We put together a huge volunteer structure that allows us to work without the need for hired staff and for 100% of donations to go to the assigned destination.
Manuel Lozano, Si Foundation
-We Argentines usually have a solidarity muscle that is activated particularly in times of crisis. How do you evaluate the response of the citizens so far?
-It never ceases to excite and surprise me. We appreciate the trust of each person and company that accompanies us and that thanks fills us with responsibility. The best way to thank all those who continue to accompany us despite the crisis is to ensure the proper use of funds. On the one hand, looking for the best prices to make the most of the money, organizing a very federal distribution based on the needs of each community center and trying to reach the entire country, which is geographically enormous and that implies a double challenge. On the other hand, monitoring each community center with which we work to ensure transparency in the distribution of donations and their non-political use. We are very clear that it is money that does not belong to us, that people in an enormous act of trust give it to us so that we transform it into the necessary articles and send it to whoever needs it. With that responsibility is that we assume the investment of each donation that enters. That is why, from the beginning of the foundation, we have built a huge structure of volunteers that allows us to work without the need for hired staff and for 100% of donations to go to the assigned destination.
-What do you expect from the Solidarity Mission this Saturday?
-The mission is a moment super expected by everyone. Expectations are high because year after year people have accompanied us. Andy Kusnetzoff always tells it on the air: the first mission we helped a canteen, and it grew so much that last year we reached 295. Every year more than 40,000 people come to the event. We know that this time, being virtual, it will be a different mission, but the essence is intact and I trust that people will accompany us. The Metro and especially Andy, have become fundamental allies of the foundation and throughout the year they accompany us in each new initiative.
-This time it’s a completely different event.
-Yes in everything! It is a completely different mission because people will help from home. I always say that one of the great lessons I incorporated is to let reality lead the way and it is something we always try to capture at the foundation. Each project arose from listening to reality and exactly the same thing happens in the mission. The first missions were at the radio door, until at one point it was already impossible due to space and we moved to the Dorrego property. Today we have to adapt again and here we are.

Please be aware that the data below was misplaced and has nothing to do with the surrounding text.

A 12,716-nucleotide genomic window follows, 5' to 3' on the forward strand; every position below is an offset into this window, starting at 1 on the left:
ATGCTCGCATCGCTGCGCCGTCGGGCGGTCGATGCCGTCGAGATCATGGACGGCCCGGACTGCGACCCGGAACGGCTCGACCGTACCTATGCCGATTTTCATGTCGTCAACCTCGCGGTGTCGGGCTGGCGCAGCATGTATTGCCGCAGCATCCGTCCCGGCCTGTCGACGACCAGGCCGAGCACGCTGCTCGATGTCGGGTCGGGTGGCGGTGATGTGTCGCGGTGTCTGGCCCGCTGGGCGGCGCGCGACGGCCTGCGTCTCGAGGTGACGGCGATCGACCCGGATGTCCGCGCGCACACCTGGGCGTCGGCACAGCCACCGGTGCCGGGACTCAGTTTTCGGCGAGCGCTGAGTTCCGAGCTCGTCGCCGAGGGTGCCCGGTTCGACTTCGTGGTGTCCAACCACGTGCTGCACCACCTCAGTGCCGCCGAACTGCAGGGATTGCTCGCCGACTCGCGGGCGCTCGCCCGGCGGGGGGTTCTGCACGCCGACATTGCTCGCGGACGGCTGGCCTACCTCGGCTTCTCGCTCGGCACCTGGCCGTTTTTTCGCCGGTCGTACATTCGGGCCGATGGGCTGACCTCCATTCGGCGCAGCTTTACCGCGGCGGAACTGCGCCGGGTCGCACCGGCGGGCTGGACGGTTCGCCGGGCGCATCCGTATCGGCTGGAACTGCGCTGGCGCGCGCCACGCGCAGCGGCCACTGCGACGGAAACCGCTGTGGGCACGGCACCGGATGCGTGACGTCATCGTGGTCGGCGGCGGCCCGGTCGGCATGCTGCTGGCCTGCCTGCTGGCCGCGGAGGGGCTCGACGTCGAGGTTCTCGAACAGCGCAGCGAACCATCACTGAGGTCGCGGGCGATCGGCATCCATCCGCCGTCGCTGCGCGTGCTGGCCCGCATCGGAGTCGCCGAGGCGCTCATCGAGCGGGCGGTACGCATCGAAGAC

Hopefully we understand that today more than ever we must be as loving as possible because we do not know the other’s history or what their situation is. Empathy is urgent.
Manuel Lozano, Si Foundation
-What reflection do you make about the teachings that this pandemic is leaving us?
-There are many. Hopefully we learn that we need to live much less than we think we need. And that, without a doubt, the most important thing does not lie in the material but in the links, with others and with ourselves. I hope we understand that no one is saved alone and learn to build a true community. If we see someone out on the street today, we do not know if it is because he is going to work, if he broke the isolation because his head was going to explode, because he was very distressed or because he broke the business that took a lifetime to put together. Hopefully we understand that today more than ever we must be as loving as possible because we do not know the other’s history or what their situation is. Empathy is urgent. Will we come out better? It will depend on each one of us. That is the biggest challenge and it is a personal challenge: to be able to capitalize this time of confinement in an opportunity of growth.
How to collaborate
Fundación Si: By entering the foundation’s website (already available for donations) you can choose a kit to donate, which will then be delivered to one of the beneficiary organizations.
Manuel Lozano: “Empathy is urgent. Today we must be as loving as possible”